Day 1 Autograph 2: Kudou Haruka looked every part like Kudou Haruka. It’s been like a decade since I first saw her from Noein bonus videos, but she still struck me in a way the same as she used to. She’s even doing a photo book which is coming out soon. I guess now I am more familiar with her from Instagram? I told her about how I enjoy her IG and got ushered out. Too fast. During the lineup for this, the pro wrestling stage was going on so it was very deja vu of Anime North. I saw Jushin Liger? You can definitely tell the skill level of these NJPW types are at least pro level. Also at the same time was the Popipa stage so I was watching whatever left of that that I could.

Day 1 Autograph 3: Nakashima Yuki was cute and had that chika-idol-turned-major countenance. Did I say she was cute? She is very cute. I told her I will be going to Cinderella Girls Nagoya and she told me see you later as I got ushered out. Nice touch. You can really tell which one of these people know and do the work-the-fan thing, and those who are just doing it because they have to. Well, they all had to LOL.

Raise A Suilen live: I stood on the right side of the event space outside the barricaded area. It was still quite close to stage left and that is where Riko stood. Even Raychell, who was basically cemented in the middle [by that, I mean, “POSITION ZERO”], was pretty close as I was about half way up from the stage. It was pretty rock. Compared to the handful of Japanese girl bands that I’ve seen perform, you can actually tell these players are pretty good at what they’re doing, but there was definitely a feeling that they are a session band. I was mostly impressed with Raychell and Natsume, although once Riko started to kick-skanking while jamming that was really neat to see. Idol dance kicks while playing is definitely a worthy burst appeal. Somehow Reo’s performance head play was more weird than wow, though. Seeing Kohara Riko on guitar was a lot of fun and a definite discovery. She was in the unit formed to sing for Sket Dance and that meant I listened to a lot of her singing during those days. She’s also in some Happy Elements idol thing, which a fun guy told me about, LOL.

Day 2 Autograph 1: Otsuka Sae is basically a WYSIWYG kind of girl, so it seemed. Her outfit that day reminds me of something I saw on Aimi’s IG… Anyways. I told her she was really cool the day before while playing the guitar, and while it’s a casual complement it’s close to what I like the most about her. When she “does” it on stage there’s this wild flash in her eyes right before she turns it on. I tried to get all 3 guitarists on the second day for autographs, but as Aimi sold out almost right away. I ended up getting the Roselia show ticket as consolation prize.

Day 2 Autograph 2: Koharu Riko is for the most part a brand new person. I did see the footage of “The Third (kakkokari)” during the delayed viewing earlier this year but seeing her in person was another issue entirely. She is also very cute and she has that chika idol glow as well. It’s not as strong as Yukki’s but her getup was just adorable that day. She wore a bundle at the top of her head (see also: Yurucamp). A big reason why I was there was to hang out with other Koharu Riko appreciators, as I am not quite one.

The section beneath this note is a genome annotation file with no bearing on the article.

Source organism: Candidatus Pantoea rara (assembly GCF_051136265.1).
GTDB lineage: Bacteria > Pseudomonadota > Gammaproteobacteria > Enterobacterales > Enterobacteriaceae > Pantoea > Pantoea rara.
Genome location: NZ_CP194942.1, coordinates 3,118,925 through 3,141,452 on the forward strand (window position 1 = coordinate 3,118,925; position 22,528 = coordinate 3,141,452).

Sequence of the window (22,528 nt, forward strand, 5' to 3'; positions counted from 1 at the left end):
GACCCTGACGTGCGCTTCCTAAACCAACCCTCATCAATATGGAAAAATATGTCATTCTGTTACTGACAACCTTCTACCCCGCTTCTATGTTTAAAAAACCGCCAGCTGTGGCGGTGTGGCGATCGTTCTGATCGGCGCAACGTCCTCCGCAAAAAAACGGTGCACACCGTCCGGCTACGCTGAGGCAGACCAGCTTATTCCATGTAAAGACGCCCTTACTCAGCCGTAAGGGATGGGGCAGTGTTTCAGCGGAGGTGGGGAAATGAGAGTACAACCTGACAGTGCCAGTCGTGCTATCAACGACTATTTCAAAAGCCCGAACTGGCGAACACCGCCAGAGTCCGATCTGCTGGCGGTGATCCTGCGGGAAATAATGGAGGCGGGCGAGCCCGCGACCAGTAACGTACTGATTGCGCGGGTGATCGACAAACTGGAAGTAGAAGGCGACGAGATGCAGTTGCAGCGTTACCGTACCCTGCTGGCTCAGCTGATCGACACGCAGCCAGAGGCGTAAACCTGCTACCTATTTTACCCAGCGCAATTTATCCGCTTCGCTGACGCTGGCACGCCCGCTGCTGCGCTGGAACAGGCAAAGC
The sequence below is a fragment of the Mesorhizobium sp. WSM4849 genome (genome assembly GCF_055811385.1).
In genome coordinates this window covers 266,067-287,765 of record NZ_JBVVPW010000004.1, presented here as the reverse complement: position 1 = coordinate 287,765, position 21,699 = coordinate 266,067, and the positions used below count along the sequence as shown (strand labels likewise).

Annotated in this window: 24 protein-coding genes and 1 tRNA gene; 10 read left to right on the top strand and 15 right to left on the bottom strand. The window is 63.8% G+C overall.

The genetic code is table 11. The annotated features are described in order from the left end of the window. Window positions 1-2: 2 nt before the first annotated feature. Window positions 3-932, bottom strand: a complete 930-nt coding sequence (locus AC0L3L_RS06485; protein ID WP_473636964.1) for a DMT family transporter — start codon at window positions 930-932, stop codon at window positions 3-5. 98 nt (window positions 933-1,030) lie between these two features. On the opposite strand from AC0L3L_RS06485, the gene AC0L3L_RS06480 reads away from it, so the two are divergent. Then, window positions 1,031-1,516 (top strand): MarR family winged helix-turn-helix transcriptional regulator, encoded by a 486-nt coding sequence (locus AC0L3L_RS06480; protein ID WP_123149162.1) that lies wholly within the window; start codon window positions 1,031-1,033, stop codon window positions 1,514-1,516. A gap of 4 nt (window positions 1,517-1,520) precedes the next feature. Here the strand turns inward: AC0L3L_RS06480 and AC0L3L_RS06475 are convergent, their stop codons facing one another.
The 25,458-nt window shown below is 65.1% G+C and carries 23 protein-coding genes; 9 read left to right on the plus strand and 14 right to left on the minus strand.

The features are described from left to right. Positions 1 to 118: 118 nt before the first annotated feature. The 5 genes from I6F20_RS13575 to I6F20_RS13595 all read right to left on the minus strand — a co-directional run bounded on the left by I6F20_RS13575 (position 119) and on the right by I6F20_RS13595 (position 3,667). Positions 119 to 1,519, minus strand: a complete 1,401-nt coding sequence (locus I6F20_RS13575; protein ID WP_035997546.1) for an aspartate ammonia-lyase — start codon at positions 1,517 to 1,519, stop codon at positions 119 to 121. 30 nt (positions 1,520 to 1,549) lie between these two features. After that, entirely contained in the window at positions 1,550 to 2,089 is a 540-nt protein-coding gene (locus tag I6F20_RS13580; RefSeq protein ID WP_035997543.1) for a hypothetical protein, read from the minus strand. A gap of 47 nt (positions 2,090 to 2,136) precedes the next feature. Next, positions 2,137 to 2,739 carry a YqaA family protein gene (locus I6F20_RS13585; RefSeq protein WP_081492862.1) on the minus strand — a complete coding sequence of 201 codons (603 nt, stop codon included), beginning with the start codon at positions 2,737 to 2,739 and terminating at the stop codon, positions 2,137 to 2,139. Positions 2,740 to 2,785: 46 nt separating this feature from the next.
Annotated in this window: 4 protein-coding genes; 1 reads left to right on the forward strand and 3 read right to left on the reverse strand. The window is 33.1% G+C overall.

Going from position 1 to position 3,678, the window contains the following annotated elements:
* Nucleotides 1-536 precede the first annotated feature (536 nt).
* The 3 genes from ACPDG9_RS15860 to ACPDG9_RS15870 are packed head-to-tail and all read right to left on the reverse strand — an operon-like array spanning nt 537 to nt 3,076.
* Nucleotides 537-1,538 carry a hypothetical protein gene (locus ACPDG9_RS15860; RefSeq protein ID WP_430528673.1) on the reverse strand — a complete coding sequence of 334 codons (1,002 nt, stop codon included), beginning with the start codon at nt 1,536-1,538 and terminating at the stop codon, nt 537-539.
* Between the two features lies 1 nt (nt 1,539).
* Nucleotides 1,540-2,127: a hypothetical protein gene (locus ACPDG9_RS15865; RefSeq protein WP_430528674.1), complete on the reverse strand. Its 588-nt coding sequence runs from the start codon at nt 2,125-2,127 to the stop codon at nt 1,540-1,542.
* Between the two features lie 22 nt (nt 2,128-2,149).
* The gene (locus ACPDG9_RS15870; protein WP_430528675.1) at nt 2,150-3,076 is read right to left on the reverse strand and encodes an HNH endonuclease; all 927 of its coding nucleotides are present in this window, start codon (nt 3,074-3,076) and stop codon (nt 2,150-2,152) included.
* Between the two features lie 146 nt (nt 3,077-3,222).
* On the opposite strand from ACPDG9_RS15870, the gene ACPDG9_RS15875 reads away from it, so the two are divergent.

BONUS: Day 2 Vanguard Talk Stage: I sat in to this event kind of after it has already started, maybe more than half way through. It was a free event and a lot of people sat in to camp for the Revue stage afterwards in the same main events space. Anyway, I was tired and wanted to rest, and there were seats here. Also, Aimi was there, along with Morishima Shuuta and Maeda Seiji. I know nothing of Vanguard, so I took some joy when Aimi drew DA PUMP when the USA question came up, and kind of dozed.

Starlight Review stage: It was a talk show where the cast member introduces the show and characters to the crowd. Oh, Lisle was running all the talk stages in her usual style, although it being scripted completely helps to balance her style a lot. Maybe that’s why she does things that way? Anyway, Mimo, Momoyo and Aiai did their thing. They were also showing dub clips of stuff from the anime and featured a few highlight clips (and one spoiler I guess). They also showed some clips from the first musical. I was pretty tired from camping overnight two nights in a row so I basically sat in the stage area before it started to take a power nap. Since this event wasn’t ticketed people were just camping in there. The talk stages had varying amount of audience members inside the main event area. Most of the time it was sparsely attended, but Revue had the most people not counting the ticketed events. It was totally full in fact, and some people were standing inside the blocked off area.

The questions asked at these stage events are kind of worse-than-softball filler questions, but for some of them they are closer to the standard seiyuu nama stuff, where they might have to draw something or whatever. For Revue the focus was more on explaining what they were doing.

Roselia live: In a lot of ways this was the main event at Chara Expo USA. Roselia as a group is by far the most popular thing in BanG Dream in Japan, and I think it’s also true in the States. People were scalping (buying) the seriken (I’m just going to use this term to describe the event ticket, because that’s specifically what it is) even, despite the obvious fact you can watch the show from afar for free. They even pulled out a random seating process out of their butts last minute, to not conflate the people camping priority of the seriken with people camping the area outside main events (so they can be up along the barrier). It’s pretty neat–although usually in Japan they just number the seriken for that reason.